The research methods support (RMS) project is all about increasing the effectiveness of agroecological research done by the CCRP. The team works the many individuals and groups within the program who need support designing research, handling and analyzing data, and using the results. Sometimes, the diverse activities in which RMS gets involved come together in an especially beneficial way. Below is a recent example.
The RMS team has always valued student contributions to the program, believing in the importance of training the next generation of committed agroecological researchers. Before every annual ESAf CoP meeting, RMS organizes a student session to help them present their results effectively. The September 2020 session staged online generated mixed results. Some students made great posters and presentations; others asked for more support.
RMS subsequently organized an online student workshop, “Presenting Results of Research,” which took place in December 2020. Twenty-seven students from the region signed up. The workshop consisted of four days of discussing examples and experiences, reviewing peer work, identifying principles, and hearing from experts. The students were positive about what they learned. Said one, “I was able to change the whole format of presenting my work to a more organized and structured presentation, putting into use the principles discussed . . . [Now I am] telling it as a story so the audience can follow, keep track, and understand what message I am trying to pass to them.”
So, too, did the RMS team running the workshop learn, gathering additional ideas of what students find useful and important. Seeking to share the material generated from the workshop with a wider audience, the team compiled it into the e-book “Presenting Research Results” and collection of YouTube videos. Produced using Bookdown, the book is easy to read online or download and print, and similarly easy for the authors to update and extend. This new technology for RMS represents another tool it can use to help others publish their work.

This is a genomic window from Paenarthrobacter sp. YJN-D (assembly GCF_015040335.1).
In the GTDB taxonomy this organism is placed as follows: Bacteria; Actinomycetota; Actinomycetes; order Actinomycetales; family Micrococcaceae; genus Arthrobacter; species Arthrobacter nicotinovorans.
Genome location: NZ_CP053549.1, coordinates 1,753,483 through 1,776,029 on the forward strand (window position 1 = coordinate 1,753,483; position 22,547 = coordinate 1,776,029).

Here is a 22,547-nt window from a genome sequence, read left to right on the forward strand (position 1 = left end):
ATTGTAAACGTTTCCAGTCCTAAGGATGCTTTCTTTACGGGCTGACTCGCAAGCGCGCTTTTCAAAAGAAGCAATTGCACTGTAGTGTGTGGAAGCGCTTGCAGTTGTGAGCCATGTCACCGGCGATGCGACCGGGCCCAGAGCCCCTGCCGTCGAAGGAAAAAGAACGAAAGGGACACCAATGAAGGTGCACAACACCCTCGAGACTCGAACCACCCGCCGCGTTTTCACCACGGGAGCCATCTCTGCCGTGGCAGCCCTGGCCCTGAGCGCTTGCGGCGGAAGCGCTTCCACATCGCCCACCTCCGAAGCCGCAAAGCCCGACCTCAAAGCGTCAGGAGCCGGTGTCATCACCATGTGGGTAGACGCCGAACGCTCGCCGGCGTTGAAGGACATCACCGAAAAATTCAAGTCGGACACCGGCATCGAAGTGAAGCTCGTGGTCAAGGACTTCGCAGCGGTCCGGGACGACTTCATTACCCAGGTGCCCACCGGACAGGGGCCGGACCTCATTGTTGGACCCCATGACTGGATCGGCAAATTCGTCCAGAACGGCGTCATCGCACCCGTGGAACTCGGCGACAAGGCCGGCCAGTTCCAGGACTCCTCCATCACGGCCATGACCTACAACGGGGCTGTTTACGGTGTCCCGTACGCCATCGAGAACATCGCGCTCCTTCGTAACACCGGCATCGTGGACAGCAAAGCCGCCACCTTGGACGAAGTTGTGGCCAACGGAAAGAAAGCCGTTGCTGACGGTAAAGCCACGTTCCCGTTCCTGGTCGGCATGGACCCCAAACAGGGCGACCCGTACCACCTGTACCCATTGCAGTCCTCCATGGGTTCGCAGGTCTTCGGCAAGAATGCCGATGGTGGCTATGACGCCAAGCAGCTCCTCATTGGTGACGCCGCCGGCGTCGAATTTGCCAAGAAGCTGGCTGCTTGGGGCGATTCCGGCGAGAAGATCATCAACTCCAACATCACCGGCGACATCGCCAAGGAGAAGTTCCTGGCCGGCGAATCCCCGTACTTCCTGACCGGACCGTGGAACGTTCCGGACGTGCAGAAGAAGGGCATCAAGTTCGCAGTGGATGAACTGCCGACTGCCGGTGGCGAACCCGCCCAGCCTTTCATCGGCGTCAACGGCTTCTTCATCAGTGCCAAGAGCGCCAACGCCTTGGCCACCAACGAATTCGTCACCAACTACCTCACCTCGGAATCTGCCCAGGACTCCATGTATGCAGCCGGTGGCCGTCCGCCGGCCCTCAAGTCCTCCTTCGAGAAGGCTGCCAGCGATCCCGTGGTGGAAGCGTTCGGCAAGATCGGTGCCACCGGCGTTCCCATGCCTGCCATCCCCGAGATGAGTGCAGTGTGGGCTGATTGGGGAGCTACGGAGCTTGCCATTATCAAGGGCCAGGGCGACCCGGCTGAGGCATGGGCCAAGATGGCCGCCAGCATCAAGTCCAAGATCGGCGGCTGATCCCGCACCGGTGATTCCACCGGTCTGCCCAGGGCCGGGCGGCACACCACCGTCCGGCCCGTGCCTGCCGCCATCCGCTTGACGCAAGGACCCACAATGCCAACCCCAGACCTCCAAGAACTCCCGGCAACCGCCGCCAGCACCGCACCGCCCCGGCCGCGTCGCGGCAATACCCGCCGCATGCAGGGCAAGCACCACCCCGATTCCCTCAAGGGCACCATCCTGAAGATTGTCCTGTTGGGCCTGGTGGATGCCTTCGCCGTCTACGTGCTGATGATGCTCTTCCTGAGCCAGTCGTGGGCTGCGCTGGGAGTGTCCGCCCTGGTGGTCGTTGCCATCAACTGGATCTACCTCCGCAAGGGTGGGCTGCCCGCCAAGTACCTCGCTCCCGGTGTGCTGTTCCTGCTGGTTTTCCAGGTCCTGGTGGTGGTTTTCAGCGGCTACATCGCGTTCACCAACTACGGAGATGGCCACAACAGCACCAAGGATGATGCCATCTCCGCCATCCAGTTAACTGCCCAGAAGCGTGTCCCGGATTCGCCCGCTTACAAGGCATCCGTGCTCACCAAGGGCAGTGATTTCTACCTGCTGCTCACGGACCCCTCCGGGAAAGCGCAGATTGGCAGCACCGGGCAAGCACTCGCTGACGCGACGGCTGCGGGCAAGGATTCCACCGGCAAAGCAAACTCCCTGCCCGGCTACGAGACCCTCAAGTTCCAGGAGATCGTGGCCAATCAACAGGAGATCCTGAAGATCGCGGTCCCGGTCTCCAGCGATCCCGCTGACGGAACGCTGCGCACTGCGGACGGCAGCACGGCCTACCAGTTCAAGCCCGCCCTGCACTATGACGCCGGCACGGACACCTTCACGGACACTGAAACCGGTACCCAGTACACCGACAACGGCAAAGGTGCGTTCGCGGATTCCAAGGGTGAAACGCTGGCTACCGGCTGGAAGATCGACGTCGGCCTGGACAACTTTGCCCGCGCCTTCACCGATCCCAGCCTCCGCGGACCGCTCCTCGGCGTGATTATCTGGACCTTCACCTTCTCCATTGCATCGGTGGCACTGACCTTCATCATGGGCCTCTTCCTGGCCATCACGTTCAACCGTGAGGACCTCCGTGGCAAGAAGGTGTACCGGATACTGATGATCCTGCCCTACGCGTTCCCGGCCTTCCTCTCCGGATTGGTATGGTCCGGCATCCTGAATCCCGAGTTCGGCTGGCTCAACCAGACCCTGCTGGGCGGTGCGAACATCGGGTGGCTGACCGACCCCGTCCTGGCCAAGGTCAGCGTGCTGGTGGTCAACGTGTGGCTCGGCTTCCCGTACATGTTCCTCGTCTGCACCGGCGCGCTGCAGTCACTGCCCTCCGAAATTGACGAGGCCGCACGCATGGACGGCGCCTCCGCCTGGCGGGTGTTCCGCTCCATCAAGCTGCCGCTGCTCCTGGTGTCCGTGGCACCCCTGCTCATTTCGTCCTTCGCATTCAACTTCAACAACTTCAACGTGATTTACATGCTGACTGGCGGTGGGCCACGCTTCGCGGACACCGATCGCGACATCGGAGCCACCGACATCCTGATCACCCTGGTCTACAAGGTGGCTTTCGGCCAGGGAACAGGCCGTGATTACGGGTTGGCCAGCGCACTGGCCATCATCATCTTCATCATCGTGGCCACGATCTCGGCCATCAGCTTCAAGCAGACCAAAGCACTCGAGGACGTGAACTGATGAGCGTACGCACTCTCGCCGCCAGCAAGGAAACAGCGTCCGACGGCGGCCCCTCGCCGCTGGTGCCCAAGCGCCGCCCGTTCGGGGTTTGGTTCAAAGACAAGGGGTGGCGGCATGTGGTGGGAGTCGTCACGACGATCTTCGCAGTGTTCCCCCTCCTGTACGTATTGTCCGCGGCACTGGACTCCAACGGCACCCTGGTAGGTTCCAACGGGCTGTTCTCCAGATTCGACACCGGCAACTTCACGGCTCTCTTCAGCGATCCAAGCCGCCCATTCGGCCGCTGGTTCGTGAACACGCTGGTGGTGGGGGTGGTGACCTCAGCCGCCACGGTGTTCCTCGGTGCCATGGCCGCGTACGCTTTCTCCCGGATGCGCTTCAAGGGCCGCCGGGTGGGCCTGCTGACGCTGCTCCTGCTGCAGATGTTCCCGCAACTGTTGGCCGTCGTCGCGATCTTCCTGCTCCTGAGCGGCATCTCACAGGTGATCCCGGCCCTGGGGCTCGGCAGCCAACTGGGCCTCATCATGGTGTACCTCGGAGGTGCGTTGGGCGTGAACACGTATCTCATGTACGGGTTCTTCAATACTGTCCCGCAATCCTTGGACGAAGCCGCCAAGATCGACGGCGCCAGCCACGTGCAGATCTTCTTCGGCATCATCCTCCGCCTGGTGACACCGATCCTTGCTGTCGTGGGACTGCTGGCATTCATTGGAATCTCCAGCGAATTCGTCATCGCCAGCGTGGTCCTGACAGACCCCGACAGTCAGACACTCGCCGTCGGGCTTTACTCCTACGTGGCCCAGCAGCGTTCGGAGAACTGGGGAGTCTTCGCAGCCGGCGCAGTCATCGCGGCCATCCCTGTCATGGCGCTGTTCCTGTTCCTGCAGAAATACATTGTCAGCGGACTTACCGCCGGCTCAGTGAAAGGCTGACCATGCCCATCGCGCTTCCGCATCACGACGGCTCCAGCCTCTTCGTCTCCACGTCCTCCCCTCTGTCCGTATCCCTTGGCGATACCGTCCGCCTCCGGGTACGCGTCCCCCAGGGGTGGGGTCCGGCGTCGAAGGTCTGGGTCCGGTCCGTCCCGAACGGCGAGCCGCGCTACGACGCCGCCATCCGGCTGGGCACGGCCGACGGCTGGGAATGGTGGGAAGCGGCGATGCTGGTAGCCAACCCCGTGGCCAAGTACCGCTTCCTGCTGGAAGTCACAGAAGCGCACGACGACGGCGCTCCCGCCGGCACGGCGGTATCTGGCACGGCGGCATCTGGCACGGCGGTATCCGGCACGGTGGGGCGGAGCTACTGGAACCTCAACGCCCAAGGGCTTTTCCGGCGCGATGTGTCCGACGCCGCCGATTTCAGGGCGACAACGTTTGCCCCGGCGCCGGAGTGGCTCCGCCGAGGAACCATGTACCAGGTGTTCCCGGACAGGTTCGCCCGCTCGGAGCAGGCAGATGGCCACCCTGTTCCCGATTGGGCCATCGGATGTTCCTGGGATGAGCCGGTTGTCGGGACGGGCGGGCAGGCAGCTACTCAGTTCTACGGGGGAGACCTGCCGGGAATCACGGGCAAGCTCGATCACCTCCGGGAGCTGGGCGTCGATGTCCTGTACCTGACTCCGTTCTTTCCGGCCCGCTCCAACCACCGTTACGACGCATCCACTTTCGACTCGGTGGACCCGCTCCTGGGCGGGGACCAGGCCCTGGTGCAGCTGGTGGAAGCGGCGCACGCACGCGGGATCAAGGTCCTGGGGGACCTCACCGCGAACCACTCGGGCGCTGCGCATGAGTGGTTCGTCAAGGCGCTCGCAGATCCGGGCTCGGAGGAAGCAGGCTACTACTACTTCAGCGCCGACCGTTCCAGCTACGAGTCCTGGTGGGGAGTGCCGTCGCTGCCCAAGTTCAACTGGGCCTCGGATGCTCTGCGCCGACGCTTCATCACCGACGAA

Thirty-one science students at Sokoine University of Agriculture in Tanzania read the written work, watched the videos, and provided feedback, thanks to Nuru Kipato, who works both at the university and with RMS. They represent the target audience: students beyond the CCRP who are learning to be effective researchers in agriculture. Most were positive about the content and style, saying, for example, “Content was excellent and perfect, especially for poster-presenting” and “The videos were good: easily understandable and not too big to download.” Others provided ideas for improvement, such as “Very good but the presenter was too fast in speaking. Needs to repeat several times so as to get the message [across] clearly.”
What started as help for a few students presenting at a CoP meeting has become a public resource being used well beyond the CCRP: an opportunity recognized and seized.